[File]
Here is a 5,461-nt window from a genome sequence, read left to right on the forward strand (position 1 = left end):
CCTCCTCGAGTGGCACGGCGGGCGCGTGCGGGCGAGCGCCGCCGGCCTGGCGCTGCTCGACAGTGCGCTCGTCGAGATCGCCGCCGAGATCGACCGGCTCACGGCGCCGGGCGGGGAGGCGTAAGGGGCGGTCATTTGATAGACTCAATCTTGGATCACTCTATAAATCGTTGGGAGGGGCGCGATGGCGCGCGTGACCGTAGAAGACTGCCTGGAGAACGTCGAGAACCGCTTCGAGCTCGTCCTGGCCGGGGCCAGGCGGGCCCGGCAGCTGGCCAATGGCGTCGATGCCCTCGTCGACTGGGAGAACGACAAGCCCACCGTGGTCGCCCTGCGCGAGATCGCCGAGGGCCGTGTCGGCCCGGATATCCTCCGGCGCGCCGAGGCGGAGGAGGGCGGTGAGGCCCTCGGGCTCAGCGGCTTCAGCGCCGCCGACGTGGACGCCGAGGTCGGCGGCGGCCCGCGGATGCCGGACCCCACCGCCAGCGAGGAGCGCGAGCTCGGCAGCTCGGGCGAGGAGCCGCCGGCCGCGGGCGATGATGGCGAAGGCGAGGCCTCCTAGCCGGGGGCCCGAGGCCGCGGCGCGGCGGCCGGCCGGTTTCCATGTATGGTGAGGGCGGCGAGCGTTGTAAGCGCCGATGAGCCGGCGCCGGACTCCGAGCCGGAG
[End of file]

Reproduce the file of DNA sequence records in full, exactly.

Here is a 5,461-nt window from a genome sequence, read left to right on the forward strand (position 1 = left end):
CCTCCTCGAGTGGCACGGCGGGCGCGTGCGGGCGAGCGCCGCCGGCCTGGCGCTGCTCGACAGTGCGCTCGTCGAGATCGCCGCCGAGATCGACCGGCTCACGGCGCCGGGCGGGGAGGCGTAAGGGGCGGTCATTTGATAGACTCAATCTTGGATCACTCTATAAATCGTTGGGAGGGGCGCGATGGCGCGCGTGACCGTAGAAGACTGCCTGGAGAACGTCGAGAACCGCTTCGAGCTCGTCCTGGCCGGGGCCAGGCGGGCCCGGCAGCTGGCCAATGGCGTCGATGCCCTCGTCGACTGGGAGAACGACAAGCCCACCGTGGTCGCCCTGCGCGAGATCGCCGAGGGCCGTGTCGGCCCGGATATCCTCCGGCGCGCCGAGGCGGAGGAGGGCGGTGAGGCCCTCGGGCTCAGCGGCTTCAGCGCCGCCGACGTGGACGCCGAGGTCGGCGGCGGCCCGCGGATGCCGGACCCCACCGCCAGCGAGGAGCGCGAGCTCGGCAGCTCGGGCGAGGAGCCGCCGGCCGCGGGCGATGATGGCGAAGGCGAGGCCTCCTAGCCGGGGGCCCGAGGCCGCGGCGCGGCGGCCGGCCGGTTTCCATGTATGGTGAGGGCGGCGAGCGTTGTAAGCGCCGATGAGCCGGCGCCGGACTCCGAGCCGGAG